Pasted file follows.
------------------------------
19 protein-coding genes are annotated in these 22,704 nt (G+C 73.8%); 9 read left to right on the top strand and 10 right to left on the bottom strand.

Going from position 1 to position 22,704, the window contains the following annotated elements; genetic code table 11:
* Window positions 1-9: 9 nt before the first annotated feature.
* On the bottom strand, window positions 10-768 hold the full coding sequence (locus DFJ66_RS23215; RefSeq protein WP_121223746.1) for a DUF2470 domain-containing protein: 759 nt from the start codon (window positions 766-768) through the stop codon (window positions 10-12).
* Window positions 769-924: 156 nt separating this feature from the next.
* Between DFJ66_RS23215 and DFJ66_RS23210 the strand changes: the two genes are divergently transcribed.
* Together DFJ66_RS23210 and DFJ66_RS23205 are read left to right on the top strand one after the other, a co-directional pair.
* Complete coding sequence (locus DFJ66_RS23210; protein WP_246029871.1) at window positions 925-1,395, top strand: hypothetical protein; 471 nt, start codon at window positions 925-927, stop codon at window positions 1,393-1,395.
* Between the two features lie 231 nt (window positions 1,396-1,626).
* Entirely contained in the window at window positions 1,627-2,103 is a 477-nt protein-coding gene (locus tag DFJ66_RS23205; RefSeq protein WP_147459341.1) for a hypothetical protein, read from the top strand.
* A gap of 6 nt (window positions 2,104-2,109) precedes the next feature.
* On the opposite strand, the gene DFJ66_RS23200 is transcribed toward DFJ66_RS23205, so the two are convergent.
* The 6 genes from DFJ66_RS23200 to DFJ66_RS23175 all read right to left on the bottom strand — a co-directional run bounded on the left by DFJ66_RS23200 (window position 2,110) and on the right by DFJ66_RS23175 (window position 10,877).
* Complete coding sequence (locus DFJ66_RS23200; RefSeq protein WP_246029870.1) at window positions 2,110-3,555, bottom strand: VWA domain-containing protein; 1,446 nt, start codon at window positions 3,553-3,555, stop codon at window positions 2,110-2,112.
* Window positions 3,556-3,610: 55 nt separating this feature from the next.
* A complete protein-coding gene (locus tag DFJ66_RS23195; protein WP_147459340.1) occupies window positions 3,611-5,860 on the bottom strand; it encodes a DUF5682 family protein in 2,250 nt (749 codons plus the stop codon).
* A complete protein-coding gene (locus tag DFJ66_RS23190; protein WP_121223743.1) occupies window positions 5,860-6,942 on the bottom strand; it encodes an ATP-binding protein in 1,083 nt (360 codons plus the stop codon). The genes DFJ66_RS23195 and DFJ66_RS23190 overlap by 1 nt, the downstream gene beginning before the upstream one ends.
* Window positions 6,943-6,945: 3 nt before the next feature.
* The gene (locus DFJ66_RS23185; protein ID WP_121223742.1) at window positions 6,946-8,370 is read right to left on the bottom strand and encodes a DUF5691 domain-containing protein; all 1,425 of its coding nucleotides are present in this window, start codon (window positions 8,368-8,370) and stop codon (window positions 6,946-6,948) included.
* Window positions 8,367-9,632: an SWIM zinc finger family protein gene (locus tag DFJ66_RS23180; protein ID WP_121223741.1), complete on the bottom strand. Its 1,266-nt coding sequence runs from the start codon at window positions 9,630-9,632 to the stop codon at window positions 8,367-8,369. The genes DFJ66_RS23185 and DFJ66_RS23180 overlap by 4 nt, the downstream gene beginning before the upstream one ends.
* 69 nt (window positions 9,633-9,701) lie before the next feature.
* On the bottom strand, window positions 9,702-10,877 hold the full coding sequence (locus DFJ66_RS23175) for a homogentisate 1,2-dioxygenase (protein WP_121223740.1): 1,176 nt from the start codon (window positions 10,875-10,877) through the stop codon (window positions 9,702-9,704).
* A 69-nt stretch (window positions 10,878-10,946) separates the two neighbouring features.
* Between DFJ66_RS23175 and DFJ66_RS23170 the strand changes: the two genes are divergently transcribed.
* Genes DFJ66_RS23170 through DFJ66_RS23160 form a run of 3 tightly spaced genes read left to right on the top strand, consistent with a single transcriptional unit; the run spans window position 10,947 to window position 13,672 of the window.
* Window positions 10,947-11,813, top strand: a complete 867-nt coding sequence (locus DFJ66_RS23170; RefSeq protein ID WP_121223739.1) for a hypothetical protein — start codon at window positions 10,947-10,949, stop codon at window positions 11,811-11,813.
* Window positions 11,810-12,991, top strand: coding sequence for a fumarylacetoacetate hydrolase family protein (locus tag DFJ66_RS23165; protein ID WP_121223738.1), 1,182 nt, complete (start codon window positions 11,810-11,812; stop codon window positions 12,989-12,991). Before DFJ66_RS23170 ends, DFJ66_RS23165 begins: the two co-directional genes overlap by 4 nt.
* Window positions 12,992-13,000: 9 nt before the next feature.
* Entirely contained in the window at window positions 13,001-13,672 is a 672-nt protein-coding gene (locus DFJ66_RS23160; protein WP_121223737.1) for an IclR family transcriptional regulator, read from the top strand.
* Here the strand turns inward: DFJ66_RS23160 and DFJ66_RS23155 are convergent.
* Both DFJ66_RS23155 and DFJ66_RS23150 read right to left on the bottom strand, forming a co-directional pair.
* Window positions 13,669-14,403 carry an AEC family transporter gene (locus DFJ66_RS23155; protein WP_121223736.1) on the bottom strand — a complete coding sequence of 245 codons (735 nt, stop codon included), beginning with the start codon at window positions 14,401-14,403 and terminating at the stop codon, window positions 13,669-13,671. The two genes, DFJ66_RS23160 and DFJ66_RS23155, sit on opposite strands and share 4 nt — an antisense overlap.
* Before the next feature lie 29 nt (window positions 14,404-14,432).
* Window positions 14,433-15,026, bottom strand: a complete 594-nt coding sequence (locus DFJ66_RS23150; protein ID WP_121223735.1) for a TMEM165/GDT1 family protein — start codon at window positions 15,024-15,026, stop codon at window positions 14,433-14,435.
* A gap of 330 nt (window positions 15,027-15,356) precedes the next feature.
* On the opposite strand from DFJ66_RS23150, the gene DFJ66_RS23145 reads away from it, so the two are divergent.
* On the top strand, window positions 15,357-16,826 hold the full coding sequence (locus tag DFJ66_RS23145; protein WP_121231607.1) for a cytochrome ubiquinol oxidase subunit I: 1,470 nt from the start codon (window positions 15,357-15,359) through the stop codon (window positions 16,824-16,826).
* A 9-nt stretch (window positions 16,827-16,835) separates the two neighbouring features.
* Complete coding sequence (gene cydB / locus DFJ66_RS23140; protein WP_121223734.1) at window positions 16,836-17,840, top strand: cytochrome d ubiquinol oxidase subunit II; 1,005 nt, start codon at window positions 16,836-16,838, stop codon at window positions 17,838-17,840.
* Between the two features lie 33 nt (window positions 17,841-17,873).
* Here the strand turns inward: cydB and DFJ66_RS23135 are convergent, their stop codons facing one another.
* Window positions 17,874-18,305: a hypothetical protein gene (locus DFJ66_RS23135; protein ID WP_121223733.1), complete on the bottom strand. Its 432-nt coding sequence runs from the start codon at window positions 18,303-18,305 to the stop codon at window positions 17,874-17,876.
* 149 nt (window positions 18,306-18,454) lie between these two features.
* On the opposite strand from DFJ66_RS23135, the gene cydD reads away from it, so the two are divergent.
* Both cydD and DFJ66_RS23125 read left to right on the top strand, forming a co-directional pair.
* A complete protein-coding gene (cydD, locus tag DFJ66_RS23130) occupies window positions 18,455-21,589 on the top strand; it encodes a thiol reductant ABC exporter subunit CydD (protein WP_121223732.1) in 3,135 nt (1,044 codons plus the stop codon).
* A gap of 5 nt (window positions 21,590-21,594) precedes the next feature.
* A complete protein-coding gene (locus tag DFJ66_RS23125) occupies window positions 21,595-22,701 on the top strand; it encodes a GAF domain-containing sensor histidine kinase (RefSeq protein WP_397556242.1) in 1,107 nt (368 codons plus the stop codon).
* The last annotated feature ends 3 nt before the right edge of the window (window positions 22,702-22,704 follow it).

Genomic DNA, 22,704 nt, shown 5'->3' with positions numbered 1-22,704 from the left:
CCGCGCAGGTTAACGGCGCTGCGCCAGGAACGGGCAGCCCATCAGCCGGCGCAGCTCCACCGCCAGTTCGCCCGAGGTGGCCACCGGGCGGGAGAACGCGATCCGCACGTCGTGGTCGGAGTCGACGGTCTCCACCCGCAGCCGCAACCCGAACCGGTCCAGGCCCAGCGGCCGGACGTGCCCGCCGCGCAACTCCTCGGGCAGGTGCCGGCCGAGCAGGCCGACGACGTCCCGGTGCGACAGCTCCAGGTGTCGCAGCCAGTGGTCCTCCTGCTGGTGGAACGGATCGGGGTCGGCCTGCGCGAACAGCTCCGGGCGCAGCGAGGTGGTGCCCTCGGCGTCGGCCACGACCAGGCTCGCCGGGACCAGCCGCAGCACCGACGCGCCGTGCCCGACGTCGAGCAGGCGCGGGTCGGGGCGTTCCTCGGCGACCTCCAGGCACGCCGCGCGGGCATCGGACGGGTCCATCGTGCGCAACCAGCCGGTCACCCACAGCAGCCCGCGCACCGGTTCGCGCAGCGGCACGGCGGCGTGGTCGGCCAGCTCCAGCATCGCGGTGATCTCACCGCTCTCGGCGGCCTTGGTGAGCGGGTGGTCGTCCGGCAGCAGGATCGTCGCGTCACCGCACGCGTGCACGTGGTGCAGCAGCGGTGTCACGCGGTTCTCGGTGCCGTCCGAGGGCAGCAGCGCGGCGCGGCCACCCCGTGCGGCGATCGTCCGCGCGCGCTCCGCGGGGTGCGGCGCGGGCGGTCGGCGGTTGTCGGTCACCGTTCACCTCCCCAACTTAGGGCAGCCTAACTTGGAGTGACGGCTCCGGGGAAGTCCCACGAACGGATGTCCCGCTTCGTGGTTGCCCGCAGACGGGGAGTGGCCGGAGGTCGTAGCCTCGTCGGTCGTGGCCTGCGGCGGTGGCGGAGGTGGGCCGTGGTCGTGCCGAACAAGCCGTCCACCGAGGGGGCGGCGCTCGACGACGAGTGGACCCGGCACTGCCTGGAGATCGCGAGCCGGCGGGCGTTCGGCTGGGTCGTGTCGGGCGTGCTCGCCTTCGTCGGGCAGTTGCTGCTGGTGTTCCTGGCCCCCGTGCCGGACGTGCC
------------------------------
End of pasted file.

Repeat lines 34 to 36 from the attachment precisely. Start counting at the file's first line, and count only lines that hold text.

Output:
* Window positions 14,433-15,026, bottom strand: a complete 594-nt coding sequence (locus DFJ66_RS23150; protein ID WP_121223735.1) for a TMEM165/GDT1 family protein — start codon at window positions 15,024-15,026, stop codon at window positions 14,433-14,435.
* A gap of 330 nt (window positions 15,027-15,356) precedes the next feature.
* On the opposite strand from DFJ66_RS23150, the gene DFJ66_RS23145 reads away from it, so the two are divergent.